And yet, something troubles me. In moments of dark doubt, I begin to worry about this setup: those of us who have been taught to think like lawyers can indeed think like lawyers—but no one else can, not without three years of pricey study at an accredited institution. But law is not like, say, engineering, which (I assert with blind confidence) can be left to the professionals. I can know blissfully nothing about how bridges are constructed, and yet generally drive over them fearlessly and without consequence.
But you non-lawyers, with your unconverted brains—we ask you to live in our law world at all times, and it isn’t as simple as driving over a bridge. You’ve got to avoid violating the countless thousands of civil and criminal statutes that apply to your every move. You don’t know about most of them, but if you violate them, we will generally pretend that you did know. Or, perhaps to put it more precisely, it doesn’t matter if you did or not, for various very-good reasons that we all learned about…in law school.
Does that seem unfair? Like you might need some assistance in that perilous field? If so, you might want to seek a lawyer’s counsel. Yes, it will cost money (how much? It depends) but it is a much better idea than waiting for the other side (that spiteful neighbor who hates your fence; the copyright holder of the TV show from which you borrowed a reaction GIF; the federal librarian who looked askance at you for bringing your kazoo to the Library of Congress) to lawyer up. Your lawyer will get you into the least-worst position against their lawyer, on your behalf—and yes, legally, it will be you doing it, because it was your responsibility to follow the laws all along.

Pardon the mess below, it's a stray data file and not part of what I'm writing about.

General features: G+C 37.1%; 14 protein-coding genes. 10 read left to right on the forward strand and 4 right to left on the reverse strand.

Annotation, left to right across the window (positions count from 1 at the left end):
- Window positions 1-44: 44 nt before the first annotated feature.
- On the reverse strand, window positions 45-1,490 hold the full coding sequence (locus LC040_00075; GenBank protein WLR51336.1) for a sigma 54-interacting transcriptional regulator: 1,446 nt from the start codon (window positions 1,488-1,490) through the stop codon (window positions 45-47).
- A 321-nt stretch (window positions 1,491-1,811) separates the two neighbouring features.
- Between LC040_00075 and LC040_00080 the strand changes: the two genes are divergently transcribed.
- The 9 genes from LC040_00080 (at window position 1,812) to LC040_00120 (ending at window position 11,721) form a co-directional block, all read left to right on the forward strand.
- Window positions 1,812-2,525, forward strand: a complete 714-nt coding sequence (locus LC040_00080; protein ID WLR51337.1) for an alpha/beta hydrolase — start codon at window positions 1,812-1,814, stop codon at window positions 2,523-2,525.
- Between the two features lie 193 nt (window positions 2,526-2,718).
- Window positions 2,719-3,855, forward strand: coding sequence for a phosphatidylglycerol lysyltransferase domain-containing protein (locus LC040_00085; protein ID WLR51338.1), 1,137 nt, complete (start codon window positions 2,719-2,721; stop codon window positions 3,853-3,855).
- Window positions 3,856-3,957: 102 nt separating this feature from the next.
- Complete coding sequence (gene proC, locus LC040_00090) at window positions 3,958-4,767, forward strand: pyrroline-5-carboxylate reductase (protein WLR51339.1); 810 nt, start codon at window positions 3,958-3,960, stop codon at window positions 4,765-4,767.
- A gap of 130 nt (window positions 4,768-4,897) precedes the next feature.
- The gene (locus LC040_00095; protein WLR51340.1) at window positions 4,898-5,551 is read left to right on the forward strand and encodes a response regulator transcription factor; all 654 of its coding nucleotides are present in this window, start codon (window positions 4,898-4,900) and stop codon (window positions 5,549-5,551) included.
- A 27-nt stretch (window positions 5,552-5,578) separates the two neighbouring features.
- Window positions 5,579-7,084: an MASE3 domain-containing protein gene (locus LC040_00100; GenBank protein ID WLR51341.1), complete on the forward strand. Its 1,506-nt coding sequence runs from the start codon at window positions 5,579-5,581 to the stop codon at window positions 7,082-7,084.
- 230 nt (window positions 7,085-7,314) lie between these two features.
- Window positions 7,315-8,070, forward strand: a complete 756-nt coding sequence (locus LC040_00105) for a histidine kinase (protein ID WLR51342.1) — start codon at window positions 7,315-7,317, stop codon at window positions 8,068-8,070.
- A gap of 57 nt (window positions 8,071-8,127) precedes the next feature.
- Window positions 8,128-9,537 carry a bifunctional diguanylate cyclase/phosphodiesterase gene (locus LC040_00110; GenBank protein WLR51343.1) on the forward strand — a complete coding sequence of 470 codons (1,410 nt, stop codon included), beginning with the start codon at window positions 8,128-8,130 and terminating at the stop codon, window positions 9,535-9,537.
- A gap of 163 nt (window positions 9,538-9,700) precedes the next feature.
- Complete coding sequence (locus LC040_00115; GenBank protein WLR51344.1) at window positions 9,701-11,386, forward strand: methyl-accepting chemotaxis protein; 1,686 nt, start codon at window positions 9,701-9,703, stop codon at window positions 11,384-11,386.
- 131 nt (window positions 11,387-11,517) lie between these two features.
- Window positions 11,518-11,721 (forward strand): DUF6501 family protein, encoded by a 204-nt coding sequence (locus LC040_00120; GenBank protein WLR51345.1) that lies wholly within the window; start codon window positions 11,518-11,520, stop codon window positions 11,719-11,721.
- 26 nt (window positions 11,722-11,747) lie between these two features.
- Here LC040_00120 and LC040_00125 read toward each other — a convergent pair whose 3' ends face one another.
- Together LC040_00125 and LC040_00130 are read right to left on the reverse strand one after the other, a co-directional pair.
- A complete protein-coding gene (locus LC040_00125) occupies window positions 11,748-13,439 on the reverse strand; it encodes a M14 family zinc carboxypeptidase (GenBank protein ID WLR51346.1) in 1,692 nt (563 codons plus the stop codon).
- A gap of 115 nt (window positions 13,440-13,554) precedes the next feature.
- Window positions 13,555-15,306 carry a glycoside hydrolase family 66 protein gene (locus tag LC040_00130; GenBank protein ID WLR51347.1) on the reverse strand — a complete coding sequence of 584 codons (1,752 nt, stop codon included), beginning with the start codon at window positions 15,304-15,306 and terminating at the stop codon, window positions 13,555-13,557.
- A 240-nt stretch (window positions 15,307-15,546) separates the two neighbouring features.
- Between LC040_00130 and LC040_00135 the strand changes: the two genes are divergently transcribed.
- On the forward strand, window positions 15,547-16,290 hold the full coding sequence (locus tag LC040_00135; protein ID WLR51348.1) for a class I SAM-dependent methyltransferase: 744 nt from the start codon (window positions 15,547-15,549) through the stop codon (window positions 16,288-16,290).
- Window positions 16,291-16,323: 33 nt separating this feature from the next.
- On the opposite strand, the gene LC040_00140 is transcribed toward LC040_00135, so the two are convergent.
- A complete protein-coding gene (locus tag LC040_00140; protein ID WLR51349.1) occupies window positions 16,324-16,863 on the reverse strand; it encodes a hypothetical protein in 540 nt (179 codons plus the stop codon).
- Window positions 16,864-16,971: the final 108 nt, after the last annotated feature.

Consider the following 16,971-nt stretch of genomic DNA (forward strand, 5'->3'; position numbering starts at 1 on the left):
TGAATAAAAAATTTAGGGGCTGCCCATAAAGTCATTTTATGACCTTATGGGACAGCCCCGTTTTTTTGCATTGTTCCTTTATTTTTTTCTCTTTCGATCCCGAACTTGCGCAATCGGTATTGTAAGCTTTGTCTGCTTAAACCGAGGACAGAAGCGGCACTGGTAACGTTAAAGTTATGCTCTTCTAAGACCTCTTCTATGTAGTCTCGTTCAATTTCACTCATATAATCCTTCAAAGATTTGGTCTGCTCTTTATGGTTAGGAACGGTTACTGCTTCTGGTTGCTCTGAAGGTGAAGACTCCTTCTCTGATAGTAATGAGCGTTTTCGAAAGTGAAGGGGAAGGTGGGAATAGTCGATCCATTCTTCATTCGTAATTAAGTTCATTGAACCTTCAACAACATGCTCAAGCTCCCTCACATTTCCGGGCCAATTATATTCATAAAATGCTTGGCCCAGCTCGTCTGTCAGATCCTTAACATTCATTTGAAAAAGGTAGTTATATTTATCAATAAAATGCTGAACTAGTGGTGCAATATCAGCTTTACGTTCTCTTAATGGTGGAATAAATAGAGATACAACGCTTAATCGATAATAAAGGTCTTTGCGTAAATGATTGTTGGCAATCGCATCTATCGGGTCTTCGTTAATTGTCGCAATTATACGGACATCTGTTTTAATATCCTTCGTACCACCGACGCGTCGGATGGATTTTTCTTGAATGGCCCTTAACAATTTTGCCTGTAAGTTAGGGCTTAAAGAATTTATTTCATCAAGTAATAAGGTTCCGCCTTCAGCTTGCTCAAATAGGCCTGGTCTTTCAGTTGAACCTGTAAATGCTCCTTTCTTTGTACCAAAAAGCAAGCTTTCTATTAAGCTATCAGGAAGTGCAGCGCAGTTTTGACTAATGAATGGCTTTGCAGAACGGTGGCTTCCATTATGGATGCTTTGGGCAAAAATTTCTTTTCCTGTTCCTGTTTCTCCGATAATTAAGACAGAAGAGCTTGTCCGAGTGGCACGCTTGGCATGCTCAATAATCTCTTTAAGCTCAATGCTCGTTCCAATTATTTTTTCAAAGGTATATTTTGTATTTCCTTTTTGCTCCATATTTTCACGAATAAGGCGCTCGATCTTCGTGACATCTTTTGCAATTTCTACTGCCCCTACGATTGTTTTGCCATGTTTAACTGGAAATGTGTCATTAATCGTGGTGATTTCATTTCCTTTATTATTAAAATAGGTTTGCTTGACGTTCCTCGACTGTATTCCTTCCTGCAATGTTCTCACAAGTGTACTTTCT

Which—doesn’t that basically sound like a protection racket? I’m not trying to talk myself out of a job here, but I get a little nervous when it feels like I am trained to be some kind of mental bodyguard, ready to size up the other guy’s mental bodyguard, especially when we start growing our team because the other guy started growing his team, and now we’re basically in a mental bodyguard arms race, which obviously is really good for the bodyguard industry, although admittedly the excess bodyguards do nothing for the body-guarded.
Plus, I have a theory—on which more later, perhaps—that this setup fuels kooky DIY law theories like sovereign citizens. After all, if we make law seem arcane and volatile, we can hardly blame people for thinking that all they need to do to beat the system is to get a little arcane and volatile.
Okay, I hear you, lawyers: my argument teeters on that dreaded slippery slope to the suggestion that we eradicate lawyers, which doesn’t work for several reasons, a few of which are: (1) vigilante justice will be the remedy to future disputes (imagine: IRS agents beating up tax evaders); (2) who if not lawyers will enforce the ban on lawyers? One shudders to think; and (3) I’m not here to take jobs away from hardworking Americans who aren’t prepared to do much else. So let’s not even go down that path; it’s not what I mean.
What I do mean is: I’m troubled by the feeling that there is a wall between the people—to whom the laws apply and belong, whom the Constitution protects—and those laws and the Constitution. To the extent that you can’t really understand the laws or the Constitution without a law degree (if then), that is a failure on the part of those documents. Meanwhile, those who write new laws, regulations, and legal rulings interpreting them (🙋🏻♀️), are almost always lawyers. We understand each other, and we trust that the gatekeepers and interpreters of what we write will always be others from our guild, other future people who have sat in 100 Hutchins and been told that their brains were about to change. We’re basically a club with boring initiation rituals and steep annual dues, but we’re everywhere, and we don’t let you ignore us.
I suppose I could start to be the change. I could be the lawyer who practices in a way that is more accessible to non-lawyers. I could say “actually” less. I could dig deep, see if it’s still possible to access that pre-transformation brain that was able to think unlike a lawyer, even about law and its practical side, the way it actually affects people constantly.
So from my side of the chasm to yours, non-lawyers, I’d like to request some thoughts and prayers for the recovery of my old brain.